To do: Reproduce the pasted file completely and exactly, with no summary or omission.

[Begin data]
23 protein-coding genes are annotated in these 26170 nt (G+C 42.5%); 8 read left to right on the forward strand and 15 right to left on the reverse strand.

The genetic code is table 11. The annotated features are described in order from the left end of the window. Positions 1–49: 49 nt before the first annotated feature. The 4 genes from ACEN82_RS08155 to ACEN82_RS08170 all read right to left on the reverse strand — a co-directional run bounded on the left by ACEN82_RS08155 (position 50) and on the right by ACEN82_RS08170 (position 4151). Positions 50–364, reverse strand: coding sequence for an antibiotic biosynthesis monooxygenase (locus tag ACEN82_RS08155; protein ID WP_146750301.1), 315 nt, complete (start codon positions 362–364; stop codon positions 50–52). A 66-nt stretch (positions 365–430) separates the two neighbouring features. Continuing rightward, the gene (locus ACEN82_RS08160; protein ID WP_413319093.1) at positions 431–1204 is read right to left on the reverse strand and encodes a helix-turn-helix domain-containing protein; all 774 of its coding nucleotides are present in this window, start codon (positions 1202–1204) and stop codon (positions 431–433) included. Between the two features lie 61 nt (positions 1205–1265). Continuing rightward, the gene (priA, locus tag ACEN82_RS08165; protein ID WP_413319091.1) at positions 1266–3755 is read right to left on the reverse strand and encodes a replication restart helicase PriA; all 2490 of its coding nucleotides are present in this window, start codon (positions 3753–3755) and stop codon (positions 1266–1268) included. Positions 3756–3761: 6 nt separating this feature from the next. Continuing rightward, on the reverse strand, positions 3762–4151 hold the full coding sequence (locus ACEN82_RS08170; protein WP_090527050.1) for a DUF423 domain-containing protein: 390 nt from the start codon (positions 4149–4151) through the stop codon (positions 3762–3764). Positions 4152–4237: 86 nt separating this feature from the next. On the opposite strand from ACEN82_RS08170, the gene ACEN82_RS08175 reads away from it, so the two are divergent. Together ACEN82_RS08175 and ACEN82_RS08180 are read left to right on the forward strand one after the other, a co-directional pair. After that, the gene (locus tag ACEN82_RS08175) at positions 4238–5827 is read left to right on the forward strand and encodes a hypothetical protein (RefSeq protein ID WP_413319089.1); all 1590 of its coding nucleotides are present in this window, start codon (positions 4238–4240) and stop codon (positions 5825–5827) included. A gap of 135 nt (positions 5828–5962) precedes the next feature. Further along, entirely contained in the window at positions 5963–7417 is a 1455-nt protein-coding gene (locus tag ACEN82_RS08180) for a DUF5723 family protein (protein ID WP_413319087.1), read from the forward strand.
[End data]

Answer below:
23 protein-coding genes are annotated in these 26170 nt (G+C 42.5%); 8 read left to right on the forward strand and 15 right to left on the reverse strand.

The genetic code is table 11. The annotated features are described in order from the left end of the window. Positions 1–49: 49 nt before the first annotated feature. The 4 genes from ACEN82_RS08155 to ACEN82_RS08170 all read right to left on the reverse strand — a co-directional run bounded on the left by ACEN82_RS08155 (position 50) and on the right by ACEN82_RS08170 (position 4151). Positions 50–364, reverse strand: coding sequence for an antibiotic biosynthesis monooxygenase (locus tag ACEN82_RS08155; protein ID WP_146750301.1), 315 nt, complete (start codon positions 362–364; stop codon positions 50–52). A 66-nt stretch (positions 365–430) separates the two neighbouring features. Continuing rightward, the gene (locus ACEN82_RS08160; protein ID WP_413319093.1) at positions 431–1204 is read right to left on the reverse strand and encodes a helix-turn-helix domain-containing protein; all 774 of its coding nucleotides are present in this window, start codon (positions 1202–1204) and stop codon (positions 431–433) included. Between the two features lie 61 nt (positions 1205–1265). Continuing rightward, the gene (priA, locus tag ACEN82_RS08165; protein ID WP_413319091.1) at positions 1266–3755 is read right to left on the reverse strand and encodes a replication restart helicase PriA; all 2490 of its coding nucleotides are present in this window, start codon (positions 3753–3755) and stop codon (positions 1266–1268) included. Positions 3756–3761: 6 nt separating this feature from the next. Continuing rightward, on the reverse strand, positions 3762–4151 hold the full coding sequence (locus ACEN82_RS08170; protein WP_090527050.1) for a DUF423 domain-containing protein: 390 nt from the start codon (positions 4149–4151) through the stop codon (positions 3762–3764). Positions 4152–4237: 86 nt separating this feature from the next. On the opposite strand from ACEN82_RS08170, the gene ACEN82_RS08175 reads away from it, so the two are divergent. Together ACEN82_RS08175 and ACEN82_RS08180 are read left to right on the forward strand one after the other, a co-directional pair. After that, the gene (locus tag ACEN82_RS08175) at positions 4238–5827 is read left to right on the forward strand and encodes a hypothetical protein (RefSeq protein ID WP_413319089.1); all 1590 of its coding nucleotides are present in this window, start codon (positions 4238–4240) and stop codon (positions 5825–5827) included. A gap of 135 nt (positions 5828–5962) precedes the next feature. Further along, entirely contained in the window at positions 5963–7417 is a 1455-nt protein-coding gene (locus tag ACEN82_RS08180) for a DUF5723 family protein (protein ID WP_413319087.1), read from the forward strand.